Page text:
7. The first question raised by the assessee is whether he is entitled to raise a question with regard to the determination of loss for the assessment year 1941-42 in the course of proceedings for the assessment year 1942-43 when the loss brought forward from 1941-42 was being set off. A similar question arose in All India Groundnut Syndicate Ltd. v.Commissioner of Income-tax and was answered as below : "It is then urged that inasmuch as the loss was not computed in the relevant year of assessment, there is no right left to the assessee in the assessment year 1948-49. That contention, again, is based upon a misapprehension. The right to claim a relief which the assessee is claiming only arose to the assessee in the assessment year 1948-49 when the assessee had made profits. The fact that the Income-tax Officer has not computed the loss of the earlier years can have no bearing upon right of the assessee which arise in the year 1948-49. There is nothing to prevent the income-tax Officer from computing those losses which the assessee may have incurred earlier and which he has failed to do." In that case the question was as to the effect of the failure of the Income-tax Officer to notify the loss of the previous years as required by section 24 (3) of the Act, but that does not make any difference to the principle enunciated above. No question arose in the assessment year 1941-43. Therefore, what was done in the preceding year does not affect the fight of the assessee to get the amount of the loss which was liable to be carried forward duly determined in the subsequent proceedings. We accordingly answer of the question in the affirmative.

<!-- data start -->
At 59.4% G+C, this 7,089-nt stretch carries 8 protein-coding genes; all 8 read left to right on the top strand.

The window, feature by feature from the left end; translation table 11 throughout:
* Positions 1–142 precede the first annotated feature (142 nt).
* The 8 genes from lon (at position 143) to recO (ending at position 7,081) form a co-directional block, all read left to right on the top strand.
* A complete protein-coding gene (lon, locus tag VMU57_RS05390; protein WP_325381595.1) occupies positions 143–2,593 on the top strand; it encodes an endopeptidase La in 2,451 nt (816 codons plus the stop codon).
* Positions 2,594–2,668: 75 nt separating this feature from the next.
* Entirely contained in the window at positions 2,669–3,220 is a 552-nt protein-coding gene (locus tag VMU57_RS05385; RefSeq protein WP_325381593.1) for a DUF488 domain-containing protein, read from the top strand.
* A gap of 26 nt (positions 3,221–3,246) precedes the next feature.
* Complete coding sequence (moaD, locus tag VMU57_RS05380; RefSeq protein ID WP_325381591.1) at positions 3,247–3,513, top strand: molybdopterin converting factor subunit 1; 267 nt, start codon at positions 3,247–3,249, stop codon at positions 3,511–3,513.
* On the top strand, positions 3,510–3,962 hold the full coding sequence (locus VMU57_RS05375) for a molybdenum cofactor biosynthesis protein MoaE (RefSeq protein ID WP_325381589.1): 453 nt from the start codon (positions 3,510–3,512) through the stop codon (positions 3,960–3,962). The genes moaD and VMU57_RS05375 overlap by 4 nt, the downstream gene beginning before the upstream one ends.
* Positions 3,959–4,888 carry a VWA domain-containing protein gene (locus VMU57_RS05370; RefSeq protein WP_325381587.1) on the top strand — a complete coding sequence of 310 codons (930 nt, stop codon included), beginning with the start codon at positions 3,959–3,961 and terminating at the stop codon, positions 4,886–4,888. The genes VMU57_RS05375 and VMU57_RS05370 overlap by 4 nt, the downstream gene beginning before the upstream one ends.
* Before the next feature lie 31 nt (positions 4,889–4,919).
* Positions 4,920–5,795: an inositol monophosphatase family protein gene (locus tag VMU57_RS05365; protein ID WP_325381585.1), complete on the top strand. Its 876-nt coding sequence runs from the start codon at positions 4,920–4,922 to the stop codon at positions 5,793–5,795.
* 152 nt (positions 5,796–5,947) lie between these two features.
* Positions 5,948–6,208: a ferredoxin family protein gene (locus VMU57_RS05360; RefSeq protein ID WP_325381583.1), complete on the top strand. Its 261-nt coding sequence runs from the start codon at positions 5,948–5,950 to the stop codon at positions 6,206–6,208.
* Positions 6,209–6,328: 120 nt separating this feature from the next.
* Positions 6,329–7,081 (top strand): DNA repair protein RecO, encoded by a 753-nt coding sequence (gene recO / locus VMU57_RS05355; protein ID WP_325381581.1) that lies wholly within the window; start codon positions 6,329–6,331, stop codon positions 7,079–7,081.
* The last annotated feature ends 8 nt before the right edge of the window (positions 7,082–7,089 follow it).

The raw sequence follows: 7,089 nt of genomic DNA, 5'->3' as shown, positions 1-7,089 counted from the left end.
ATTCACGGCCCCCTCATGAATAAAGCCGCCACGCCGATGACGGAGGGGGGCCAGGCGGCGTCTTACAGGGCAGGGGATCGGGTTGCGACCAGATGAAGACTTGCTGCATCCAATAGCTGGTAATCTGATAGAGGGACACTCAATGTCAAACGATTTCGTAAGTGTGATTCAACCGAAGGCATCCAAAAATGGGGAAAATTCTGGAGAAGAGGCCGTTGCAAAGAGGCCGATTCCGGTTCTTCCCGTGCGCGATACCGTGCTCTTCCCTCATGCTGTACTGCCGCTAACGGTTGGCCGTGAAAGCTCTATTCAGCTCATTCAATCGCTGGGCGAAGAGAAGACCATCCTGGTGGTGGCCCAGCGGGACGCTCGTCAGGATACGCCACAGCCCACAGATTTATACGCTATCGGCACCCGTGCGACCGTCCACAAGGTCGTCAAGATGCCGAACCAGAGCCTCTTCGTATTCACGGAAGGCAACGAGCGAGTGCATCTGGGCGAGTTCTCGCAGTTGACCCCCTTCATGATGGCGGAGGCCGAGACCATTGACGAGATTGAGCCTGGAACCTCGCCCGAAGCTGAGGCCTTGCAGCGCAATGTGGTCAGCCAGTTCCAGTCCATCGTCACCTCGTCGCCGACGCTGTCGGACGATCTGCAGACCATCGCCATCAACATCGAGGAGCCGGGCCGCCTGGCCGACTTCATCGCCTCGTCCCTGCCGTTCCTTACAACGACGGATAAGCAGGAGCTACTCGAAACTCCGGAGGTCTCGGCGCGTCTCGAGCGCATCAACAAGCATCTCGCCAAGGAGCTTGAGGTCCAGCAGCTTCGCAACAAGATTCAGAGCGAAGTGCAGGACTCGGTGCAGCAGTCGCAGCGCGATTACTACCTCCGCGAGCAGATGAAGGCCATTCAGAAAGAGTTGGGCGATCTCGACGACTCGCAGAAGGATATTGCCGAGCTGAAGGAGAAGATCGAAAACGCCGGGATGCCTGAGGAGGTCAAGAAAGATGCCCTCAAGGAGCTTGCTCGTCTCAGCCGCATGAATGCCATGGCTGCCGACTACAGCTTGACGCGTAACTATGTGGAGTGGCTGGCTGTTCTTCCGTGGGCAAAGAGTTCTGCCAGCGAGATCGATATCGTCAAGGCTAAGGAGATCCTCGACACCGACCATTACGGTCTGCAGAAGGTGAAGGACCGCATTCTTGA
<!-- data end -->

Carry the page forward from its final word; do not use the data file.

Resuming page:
8. As to the question of the assessee whether section 12B of the Act is intra vires the Indian Legislature, his learned counsel admitted that it must be answered in the affirmative in view of the decision of their Lord-ships of the Supreme Court in Navinchandra Mafatlal v.Commissioner of Income-tax, Bombay City. We 9. Coming to the last question of the assessee, namely, whether the profit Rs. 16,400 on the sale of the three houses can be said to be covered by the second proviso to section 12B (1) of the Act, the answer, on the facts on record, must be in the negative. The said proviso exempts the profits or gains from sale of property, only when it has been possessed by the assessee or a parent of his for not less than seven years before the date on which the sale took place. On the facts as stated before the Tribunal, it was right in holding that the houses belonged to a firm which, for purpose of taxation, is a separate entity from the partners constituting it. No case of co-ownership as now sought to be raised was then made out. Nor was it then contended that the profits or gains under the head "Capital gains" were mostly made in the Nizam State. The question about the vires of section 12B (1) or of section 14 (2) (c) so as to cover the profits or gains accruing or arising in Indian States, therefore, does not arise. We accrodingly answer the question in the negative.

10. As regards the question raised in Miscellaneous Civil Case No. 98 of 1954 decided by us to day, for the reasons stated therein we answer the question in the affirmative.